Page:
In fact, not at last the Nobel Prize winning economist Paul Romer argues that we will not be able to tackle such ‘grand challenges’ without governments at centre stage. Many other (political) economists ask for the state to play a key role not just in drafting missions leading to solution, but also participating actively through investments and risk-taking.
The role of policy and therefore politicians is also key to another dimension of the wicked problems of today: The sheer multitude of actors in a highly interlinked network that define both the problem and the solution space, require a coordinator. Governance arrangements can provide a sort of coordination through which different corners of the innovations network, public and private actors, research, investment, and technology experts, consumers, and more, can align themselves onto trajectories that deliver improvements to challenges rather than intensifying them — technologically, socially, and economically. This only works if politicians push technologies.
Of course, we need to consider that the other side of the same coin might be far from problem free. “We vastly underestimate our ability to productively shape the scientific enterprise” argues David Guston, and continues to make a case against the predominant type of innovation policy — “an oxymoron” — in general. After all, predicting how a particular technology will impact society in general and a specific problem in particular remains difficult, if not impossible.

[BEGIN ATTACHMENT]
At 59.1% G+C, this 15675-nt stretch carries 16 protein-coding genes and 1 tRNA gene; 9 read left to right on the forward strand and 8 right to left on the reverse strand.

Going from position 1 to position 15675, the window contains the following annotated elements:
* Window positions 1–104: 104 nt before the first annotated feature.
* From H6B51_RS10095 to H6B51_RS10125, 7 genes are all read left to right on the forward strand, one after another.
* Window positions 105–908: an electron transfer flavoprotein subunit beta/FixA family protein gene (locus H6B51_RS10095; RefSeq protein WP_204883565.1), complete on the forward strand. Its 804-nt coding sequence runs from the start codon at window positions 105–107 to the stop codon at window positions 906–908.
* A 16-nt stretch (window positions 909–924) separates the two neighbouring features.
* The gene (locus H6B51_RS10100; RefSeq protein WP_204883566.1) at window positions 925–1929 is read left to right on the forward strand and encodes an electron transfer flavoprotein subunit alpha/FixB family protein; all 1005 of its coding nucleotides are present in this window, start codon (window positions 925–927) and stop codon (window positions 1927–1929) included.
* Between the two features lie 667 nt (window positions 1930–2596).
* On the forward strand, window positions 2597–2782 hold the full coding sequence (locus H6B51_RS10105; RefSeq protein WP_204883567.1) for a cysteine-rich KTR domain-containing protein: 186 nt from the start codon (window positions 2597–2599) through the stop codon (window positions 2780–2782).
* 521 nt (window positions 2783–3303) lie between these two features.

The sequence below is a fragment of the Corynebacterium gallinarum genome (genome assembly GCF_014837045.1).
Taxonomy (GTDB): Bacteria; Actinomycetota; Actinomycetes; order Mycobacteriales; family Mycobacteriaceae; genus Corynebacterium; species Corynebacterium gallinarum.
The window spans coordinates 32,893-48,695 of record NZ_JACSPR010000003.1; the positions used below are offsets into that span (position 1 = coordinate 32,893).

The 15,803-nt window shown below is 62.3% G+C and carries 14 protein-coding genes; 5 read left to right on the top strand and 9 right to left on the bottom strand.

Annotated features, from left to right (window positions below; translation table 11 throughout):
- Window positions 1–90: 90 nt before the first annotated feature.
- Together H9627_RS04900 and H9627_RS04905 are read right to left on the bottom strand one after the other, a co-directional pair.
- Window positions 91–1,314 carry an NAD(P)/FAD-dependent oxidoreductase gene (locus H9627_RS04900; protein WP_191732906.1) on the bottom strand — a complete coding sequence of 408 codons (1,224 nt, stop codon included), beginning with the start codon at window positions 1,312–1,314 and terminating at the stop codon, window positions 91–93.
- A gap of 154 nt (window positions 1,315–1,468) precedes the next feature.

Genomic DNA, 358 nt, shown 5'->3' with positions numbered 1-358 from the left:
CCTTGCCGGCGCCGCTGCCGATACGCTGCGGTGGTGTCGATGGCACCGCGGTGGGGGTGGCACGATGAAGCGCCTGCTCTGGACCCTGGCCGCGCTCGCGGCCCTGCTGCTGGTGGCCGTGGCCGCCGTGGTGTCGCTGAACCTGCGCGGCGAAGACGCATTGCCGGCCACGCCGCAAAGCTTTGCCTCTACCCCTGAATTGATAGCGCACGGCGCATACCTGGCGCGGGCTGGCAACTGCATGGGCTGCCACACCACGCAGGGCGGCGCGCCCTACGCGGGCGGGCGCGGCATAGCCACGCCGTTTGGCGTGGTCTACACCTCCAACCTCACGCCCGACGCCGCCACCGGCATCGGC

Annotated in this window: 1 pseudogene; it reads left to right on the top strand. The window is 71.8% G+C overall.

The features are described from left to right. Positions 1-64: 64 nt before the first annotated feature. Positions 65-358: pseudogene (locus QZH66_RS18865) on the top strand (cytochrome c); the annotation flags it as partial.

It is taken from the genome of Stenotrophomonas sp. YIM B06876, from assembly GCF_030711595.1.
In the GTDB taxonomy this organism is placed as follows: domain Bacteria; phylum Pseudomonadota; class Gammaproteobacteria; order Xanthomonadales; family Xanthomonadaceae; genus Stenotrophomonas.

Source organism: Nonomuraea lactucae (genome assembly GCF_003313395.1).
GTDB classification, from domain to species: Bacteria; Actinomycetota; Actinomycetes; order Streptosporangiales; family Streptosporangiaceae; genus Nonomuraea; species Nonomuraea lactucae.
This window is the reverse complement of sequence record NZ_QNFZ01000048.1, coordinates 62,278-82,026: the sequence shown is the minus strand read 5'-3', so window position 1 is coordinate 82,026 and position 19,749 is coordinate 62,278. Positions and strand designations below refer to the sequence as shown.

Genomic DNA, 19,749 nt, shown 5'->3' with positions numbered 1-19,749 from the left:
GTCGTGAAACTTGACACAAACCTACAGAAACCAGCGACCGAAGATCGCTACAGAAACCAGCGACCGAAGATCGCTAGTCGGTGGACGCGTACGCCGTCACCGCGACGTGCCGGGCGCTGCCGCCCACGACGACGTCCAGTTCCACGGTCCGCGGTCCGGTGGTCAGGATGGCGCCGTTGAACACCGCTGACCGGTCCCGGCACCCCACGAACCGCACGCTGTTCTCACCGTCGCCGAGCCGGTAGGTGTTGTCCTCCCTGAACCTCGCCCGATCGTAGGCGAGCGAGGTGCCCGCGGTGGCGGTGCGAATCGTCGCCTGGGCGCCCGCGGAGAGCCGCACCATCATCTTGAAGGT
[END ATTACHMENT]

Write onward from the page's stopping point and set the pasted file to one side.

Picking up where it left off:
However, precisely because this is so challenging, our best bet is to have a stakeholder involved who is not only able and willing to take a risk in this process, but also has the power to guide the diffusion and implementation of socio-technical change across society: the state. The representatives of the state are politicians, and if they turn against innovation and return to technologies of the past, then we do not stand a chance. The clock is ticking, as the IPCC climate report has emphasised this month. Politicians need to come on board and use their leverage to turn the tide rather than intensifying it — even if that means to miss out on (some) political opportunities.
Especially, because there are success stories that should motivate even the most opportunistic of political campaigners: Although Merkel's swirl in 2011 has ended the Green Party’s winning strait temporarily, they are now on their way back onto the political olymp, winning two key state elections and close to becoming Germany’s second biggest party overtaking the century old social democrats in latest federal polls. Their agenda has been clear and Germans have understood from across the political spectrum that the way we ran our economies no longer serves the purpose — motivated by a future that is less daunting than it promises to be today.
For Brazil this option is coming too late, for now. Bolsonaro’s opponent in the final face-off is Fernando Haddad of the long-ruling worker’s party (PT). Although he is keen to protect the Amazon, his relationship to the environment is far from ‘green’. It remains to be seen how much damage either of the two will do to a country that has a history of ‘green consciousness’ and who’s fate determines more than its own relationship with mother earth.
Andreas is a PhD candidate at the Department of Science, Technology, Engineering, and Public Policy at University College London (UCL). His research is on innovation policy and the coordinating role of government regarding emerging technologies, among others in Brazil. He has conducted research in Brazil for a project at the University of Oxford and regularly tweets about his work - follow him @AndyPKopp. This post is part of a project on 'Responsible Science and Innovation' at UCL.